A Karachi artist bridges borders with Gully Boy
A community cinema in Karachi is using streaming and the internet to screen Indian films, though desi films are barred there nowUpdated: Jun 03, 2019, 10:15 IST
Asad Kamran, 24, a painter and an architect of Karachi, enjoys comparisons between Mumbai and his city; two cities, which have, he says, “worked against and with the hangover of the British Raj”. The other divides -- of war, history and politics -- which have kept relations between Indian and Pakistan fraught, he would rather not dwell on. In 2019, after the Pulwama attack in J&K, the All Indian Cine Workers Association announced a ban on Pakistani artistes. The Pakistan government reciprocated by barring the screening of Indian films in its theatres.
Cinema 73 housed in a garage painted black, seats around 40 and has a movie shown every Sunday at 7.30pm. Its audience is the middle- and upper-middle-class residents of apartment blocks that emerged in the Karachi of the ’80s, domestic helps, and their kids. But thanks to social media, the news of both Pakistani and Indian movies being shown in this neighbourhood has travelled, and numbers may grow. In an interview to Vice India, Asad has clarified that while “state institutions” may ban, “in our personal capacity, we should still be able to enjoy” art from across the border.
On March 3, a Sunday, Asad, opened his community cinema to the public with the screening of Gully Boy – Pad Man and Hamid were shown on subsequent Sundays. Asad has skirted the piracy question by streaming the films from YouTube and Netflix.
When Asad inaugurated the community cinema, he stated in his introduction that art has the ability to transcend barriers and restraints that politics often creates. “Cinema 73 is a response to my surroundings, and will hopefully be a precedent for individuals and artists to create their own spaces in their own communities, to talk about things that affect them. I am making my own voice count through an artistic expression that is Cinema 73,” says the University of Edinburgh graduate. Cinema, he feels, has the ability to form human connections through the screen.
Does cinema take precedence over your other artistic interests?
I have been eclectic in my interests. Architecture gives me logic; painting instills in me creative freedom. I exist in between the two disciplines. I have held multiple art shows in Karachi and in Istanbul, have worked at an architecture firm till recently, and now I operate a community cinema as well. It all ties in together.
What is the story behind the name Cinema 73?
I live across the Arabian Sea, in a community called Seaview Township. The block I live on is number 73, hence the name. Seaview is the public beach strip of Karachi, and this is where south Karachi touches the Arabian Sea, which is also shared by the city of Bombay.
What motivated you to build a community theatre?
My academic thesis was titled, ‘Digital Karachi -- Understanding the City through Social Media/Media’. My research was heavily inspired by the work of the Pakistan Chowk Community Centre, which is based in the old town of Karachi, with an emphasis on reclaiming public squares. I also looked at the work of Karachi’s The Tentative Collective, which has a fascinating project called ‘Mera Karachi Mobile Cinema’. I would say these two initiatives were central to my research which led me to founding Cinema 73.
The first Indian film you showed was Gully Boy. How did the audience react?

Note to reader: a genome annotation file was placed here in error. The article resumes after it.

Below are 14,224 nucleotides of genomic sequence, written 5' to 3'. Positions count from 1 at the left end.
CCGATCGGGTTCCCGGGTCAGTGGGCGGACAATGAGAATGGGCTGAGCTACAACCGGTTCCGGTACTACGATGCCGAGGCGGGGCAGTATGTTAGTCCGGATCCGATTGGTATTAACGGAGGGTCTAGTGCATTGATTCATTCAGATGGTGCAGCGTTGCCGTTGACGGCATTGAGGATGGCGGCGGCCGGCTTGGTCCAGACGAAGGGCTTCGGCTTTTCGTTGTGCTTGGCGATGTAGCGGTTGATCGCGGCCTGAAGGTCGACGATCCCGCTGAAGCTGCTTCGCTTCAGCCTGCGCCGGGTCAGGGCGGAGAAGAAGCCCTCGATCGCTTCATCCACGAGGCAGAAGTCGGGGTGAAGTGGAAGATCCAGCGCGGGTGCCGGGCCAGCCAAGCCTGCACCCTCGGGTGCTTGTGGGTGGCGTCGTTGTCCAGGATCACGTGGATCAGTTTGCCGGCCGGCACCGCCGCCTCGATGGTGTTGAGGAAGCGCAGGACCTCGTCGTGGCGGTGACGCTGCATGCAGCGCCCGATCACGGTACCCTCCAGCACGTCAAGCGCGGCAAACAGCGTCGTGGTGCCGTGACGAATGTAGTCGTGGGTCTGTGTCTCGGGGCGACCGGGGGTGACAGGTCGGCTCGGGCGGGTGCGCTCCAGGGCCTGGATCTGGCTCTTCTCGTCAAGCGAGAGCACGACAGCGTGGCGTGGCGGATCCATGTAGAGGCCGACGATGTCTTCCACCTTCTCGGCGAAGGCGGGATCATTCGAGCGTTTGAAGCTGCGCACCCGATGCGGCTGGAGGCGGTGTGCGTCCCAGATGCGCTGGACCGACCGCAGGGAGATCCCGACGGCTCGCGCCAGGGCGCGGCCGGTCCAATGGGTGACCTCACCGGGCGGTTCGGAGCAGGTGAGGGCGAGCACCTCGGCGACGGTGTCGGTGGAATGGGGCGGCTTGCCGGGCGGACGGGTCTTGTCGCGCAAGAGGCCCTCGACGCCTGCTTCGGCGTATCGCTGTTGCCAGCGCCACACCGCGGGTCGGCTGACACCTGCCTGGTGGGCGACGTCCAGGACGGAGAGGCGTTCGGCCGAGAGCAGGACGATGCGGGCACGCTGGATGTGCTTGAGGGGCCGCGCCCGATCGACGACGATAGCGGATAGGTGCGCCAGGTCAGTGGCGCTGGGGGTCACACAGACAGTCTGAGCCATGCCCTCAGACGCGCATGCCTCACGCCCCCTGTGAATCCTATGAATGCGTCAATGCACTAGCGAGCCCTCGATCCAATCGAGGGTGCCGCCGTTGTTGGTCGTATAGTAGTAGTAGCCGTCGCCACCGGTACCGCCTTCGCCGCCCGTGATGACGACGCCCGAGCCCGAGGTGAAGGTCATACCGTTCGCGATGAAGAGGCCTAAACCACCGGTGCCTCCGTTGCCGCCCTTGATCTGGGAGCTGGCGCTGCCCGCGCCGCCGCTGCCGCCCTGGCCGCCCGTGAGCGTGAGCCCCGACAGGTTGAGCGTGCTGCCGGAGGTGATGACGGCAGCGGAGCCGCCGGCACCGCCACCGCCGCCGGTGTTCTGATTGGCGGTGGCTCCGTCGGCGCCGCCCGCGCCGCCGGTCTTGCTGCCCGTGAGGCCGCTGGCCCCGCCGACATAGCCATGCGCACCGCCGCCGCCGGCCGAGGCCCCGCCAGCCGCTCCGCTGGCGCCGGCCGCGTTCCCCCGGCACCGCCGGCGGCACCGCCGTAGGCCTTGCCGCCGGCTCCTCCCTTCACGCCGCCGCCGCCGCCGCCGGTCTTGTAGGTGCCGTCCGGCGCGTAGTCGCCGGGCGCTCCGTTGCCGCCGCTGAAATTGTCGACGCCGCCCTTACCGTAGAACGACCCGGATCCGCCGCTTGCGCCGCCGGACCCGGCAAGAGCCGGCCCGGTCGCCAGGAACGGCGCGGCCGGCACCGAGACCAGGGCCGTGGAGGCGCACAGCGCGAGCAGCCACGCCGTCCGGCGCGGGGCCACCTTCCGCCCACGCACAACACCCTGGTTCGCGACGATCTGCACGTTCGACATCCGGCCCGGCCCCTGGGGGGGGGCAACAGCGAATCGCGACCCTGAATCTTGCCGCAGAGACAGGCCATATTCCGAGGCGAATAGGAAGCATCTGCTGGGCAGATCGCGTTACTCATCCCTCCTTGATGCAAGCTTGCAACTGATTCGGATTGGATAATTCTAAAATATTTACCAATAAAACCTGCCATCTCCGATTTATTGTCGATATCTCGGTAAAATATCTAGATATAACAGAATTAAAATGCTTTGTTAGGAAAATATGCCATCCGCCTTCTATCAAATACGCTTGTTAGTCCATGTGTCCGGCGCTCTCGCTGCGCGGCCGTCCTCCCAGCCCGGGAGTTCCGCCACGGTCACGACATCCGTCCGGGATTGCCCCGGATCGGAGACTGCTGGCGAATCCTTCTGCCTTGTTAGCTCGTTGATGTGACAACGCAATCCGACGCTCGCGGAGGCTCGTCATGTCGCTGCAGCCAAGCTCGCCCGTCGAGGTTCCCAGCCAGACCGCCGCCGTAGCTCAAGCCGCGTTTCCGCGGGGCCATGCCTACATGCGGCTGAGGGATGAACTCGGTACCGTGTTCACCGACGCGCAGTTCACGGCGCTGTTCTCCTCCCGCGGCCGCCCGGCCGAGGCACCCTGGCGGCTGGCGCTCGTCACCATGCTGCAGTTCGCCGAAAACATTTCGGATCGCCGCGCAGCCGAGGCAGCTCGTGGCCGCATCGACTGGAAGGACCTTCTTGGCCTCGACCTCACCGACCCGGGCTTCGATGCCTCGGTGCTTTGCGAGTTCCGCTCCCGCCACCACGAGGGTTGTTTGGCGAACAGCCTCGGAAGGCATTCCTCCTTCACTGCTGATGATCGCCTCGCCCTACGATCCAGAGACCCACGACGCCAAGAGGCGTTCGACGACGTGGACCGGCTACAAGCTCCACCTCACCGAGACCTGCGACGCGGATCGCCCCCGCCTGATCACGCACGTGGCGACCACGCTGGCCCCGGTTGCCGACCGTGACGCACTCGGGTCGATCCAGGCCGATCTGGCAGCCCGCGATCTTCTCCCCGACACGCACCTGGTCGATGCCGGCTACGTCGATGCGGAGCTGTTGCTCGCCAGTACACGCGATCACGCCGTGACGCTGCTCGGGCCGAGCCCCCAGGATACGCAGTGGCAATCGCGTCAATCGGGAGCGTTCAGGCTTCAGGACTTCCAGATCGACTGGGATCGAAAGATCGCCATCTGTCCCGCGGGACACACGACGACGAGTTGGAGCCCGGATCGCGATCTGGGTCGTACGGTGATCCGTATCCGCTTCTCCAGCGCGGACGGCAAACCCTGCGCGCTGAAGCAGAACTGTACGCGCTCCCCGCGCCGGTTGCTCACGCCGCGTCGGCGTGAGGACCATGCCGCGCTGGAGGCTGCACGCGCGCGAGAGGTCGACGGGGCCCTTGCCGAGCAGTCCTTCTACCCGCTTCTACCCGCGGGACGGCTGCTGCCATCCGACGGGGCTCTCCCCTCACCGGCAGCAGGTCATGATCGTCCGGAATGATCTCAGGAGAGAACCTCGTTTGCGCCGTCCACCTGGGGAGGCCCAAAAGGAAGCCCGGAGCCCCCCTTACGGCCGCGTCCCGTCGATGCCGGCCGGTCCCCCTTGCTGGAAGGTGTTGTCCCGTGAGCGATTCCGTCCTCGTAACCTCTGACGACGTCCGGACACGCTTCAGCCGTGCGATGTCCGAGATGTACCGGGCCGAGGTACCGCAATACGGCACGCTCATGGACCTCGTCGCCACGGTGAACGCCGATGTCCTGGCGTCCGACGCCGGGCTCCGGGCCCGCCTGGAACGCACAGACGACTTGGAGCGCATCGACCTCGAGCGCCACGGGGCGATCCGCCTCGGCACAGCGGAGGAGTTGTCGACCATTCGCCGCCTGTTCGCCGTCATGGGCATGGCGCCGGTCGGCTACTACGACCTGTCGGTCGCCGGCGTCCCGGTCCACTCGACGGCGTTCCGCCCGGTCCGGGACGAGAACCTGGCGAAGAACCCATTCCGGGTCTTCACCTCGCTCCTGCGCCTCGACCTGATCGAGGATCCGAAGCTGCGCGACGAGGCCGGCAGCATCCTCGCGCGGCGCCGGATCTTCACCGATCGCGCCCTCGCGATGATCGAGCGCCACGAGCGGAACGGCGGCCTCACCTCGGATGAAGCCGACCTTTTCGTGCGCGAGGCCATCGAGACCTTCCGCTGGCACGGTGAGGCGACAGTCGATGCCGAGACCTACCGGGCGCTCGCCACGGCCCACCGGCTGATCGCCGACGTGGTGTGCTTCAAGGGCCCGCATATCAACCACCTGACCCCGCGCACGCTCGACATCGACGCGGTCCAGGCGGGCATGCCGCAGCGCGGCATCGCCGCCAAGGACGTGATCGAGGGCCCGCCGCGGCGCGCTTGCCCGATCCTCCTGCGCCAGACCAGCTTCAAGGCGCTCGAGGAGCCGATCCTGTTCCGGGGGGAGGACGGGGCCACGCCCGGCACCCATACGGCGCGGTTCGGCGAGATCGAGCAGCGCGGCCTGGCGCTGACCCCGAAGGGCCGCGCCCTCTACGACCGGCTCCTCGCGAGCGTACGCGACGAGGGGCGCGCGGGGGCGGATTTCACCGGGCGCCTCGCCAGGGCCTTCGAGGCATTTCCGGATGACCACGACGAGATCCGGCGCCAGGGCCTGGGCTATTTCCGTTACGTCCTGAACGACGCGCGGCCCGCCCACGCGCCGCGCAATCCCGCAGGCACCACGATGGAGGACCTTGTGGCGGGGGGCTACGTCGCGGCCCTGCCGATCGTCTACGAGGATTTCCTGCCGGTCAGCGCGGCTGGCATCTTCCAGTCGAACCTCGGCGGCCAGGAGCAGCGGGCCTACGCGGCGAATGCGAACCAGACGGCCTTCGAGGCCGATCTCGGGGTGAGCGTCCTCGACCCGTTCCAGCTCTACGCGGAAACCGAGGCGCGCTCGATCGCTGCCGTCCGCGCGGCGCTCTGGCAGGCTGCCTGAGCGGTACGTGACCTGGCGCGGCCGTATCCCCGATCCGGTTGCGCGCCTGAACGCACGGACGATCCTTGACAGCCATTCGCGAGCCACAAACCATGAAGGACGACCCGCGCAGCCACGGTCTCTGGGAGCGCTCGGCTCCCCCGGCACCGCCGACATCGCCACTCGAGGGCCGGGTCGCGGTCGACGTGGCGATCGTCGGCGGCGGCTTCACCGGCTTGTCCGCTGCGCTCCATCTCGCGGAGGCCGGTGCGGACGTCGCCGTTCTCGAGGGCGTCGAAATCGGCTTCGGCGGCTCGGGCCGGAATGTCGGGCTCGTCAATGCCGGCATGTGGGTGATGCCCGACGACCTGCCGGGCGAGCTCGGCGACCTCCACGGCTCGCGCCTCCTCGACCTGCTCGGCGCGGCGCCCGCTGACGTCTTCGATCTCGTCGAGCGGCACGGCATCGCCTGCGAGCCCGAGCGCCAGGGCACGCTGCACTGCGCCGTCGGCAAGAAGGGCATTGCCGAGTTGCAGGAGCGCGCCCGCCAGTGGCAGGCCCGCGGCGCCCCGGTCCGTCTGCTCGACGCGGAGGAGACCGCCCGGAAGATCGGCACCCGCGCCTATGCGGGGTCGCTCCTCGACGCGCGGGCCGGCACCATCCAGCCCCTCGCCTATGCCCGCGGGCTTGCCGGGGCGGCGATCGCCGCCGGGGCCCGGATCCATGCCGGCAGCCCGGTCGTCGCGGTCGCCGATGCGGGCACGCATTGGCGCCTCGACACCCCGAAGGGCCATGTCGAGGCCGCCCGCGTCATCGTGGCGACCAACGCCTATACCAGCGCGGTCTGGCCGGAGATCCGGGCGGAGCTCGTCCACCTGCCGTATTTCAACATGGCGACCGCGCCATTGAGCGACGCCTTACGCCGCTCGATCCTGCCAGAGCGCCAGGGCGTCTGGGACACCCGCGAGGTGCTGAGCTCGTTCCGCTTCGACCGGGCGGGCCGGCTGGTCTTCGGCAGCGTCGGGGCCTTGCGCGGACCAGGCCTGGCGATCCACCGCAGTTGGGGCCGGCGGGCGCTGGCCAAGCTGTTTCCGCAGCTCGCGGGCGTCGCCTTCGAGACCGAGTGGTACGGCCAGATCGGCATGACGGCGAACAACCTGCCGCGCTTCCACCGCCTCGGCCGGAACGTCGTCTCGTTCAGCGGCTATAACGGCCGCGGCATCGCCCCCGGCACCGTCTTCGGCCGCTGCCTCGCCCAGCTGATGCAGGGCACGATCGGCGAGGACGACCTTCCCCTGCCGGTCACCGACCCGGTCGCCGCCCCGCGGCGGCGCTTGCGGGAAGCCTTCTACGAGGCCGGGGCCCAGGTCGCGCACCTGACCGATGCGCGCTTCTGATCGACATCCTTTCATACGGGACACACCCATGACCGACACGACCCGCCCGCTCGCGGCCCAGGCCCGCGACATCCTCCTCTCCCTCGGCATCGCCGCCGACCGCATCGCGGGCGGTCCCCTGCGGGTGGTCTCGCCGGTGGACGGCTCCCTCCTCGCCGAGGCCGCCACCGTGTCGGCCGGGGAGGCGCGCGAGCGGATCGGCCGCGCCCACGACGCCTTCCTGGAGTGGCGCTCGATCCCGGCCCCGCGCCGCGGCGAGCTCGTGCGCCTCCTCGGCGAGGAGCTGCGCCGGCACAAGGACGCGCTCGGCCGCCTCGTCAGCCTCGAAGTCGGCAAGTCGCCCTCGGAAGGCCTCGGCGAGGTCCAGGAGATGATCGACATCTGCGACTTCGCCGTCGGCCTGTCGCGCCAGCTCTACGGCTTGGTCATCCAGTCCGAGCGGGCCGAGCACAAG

People see the value of a beautiful film with a thought-provoking message. But the song Doori from Gully Boy seemed to be the trigger that led to the inception of Cinema 73. “Koi mujhko ye bataaye/ Kyun ye doori aur majboori/ Iss duniya ki kya story/ Kiske haath mein iski dori. Right mein building aasmano ko chhu ri/ Left mein bacchi bhookhi sarkon pe so ri/ Kaisi yeh majboori.” Bombay and Karachi, both are dynamic and young. They are so close and yet extremely far....
Is your theatre also a space where you discuss subjects that are controversial in both countries?
There are often conversations that take place among movie watchers after the screening. I overheard children talking about women’s hygiene after watching Pad Man, and endangered Markhors [the national animal of Pakistan] in the north of Pakistan after watching the computer-animated film Allahyar and the Legend of Markhor. We also played Hamid (an Indian film on Kashmir), which was also appreciated by the audience. After multiple screenings, there has been a normalisation of Cinema 73 now. The neighbourhood kids show up before the cinema doors even open up!
From the Indian films you have watched or the books on India you may have read, which Indian city draws you the most?
I am reading Shantaram by Gregory David Roberts, which really excites me to visit Bombay! I have also watched Beyond the Clouds, and that too made me really want to visit India. It seems like a country, which is so close yet beyond my reach. I have heard stories of people with grandparents buried in India, and have not been able to visit their graves. We share such an intertwined history. Imagine a subcontinent with open cultural exchange. That’s of course the idealistic artist in me speaking.
You must have made friends with Indian students at Edinburgh.
I was fortunate enough to indulge in conversations about culture, movies and society with friends from India. There was camaraderie among us. I remember watching the film Swades one night, and the conversations it led up to about belonging, borders, nostalgia and home. Shout out to Maithili, Tarini, Karan, Anisha, Rishabh, Arunav, Aniket!
Favourite Indian actors: Ranveer Singh, Nawazuddin Siddiqui
Favourite Indian actresses: Deepika Padukone, Kangana Ranaut
Favourite Indian films and TV serials: Rajneeti, Guru, Sanjay Leela Bhansali and Zoya Akhtar’s films in general. In TV, shows like Mirzapur and Made in Heaven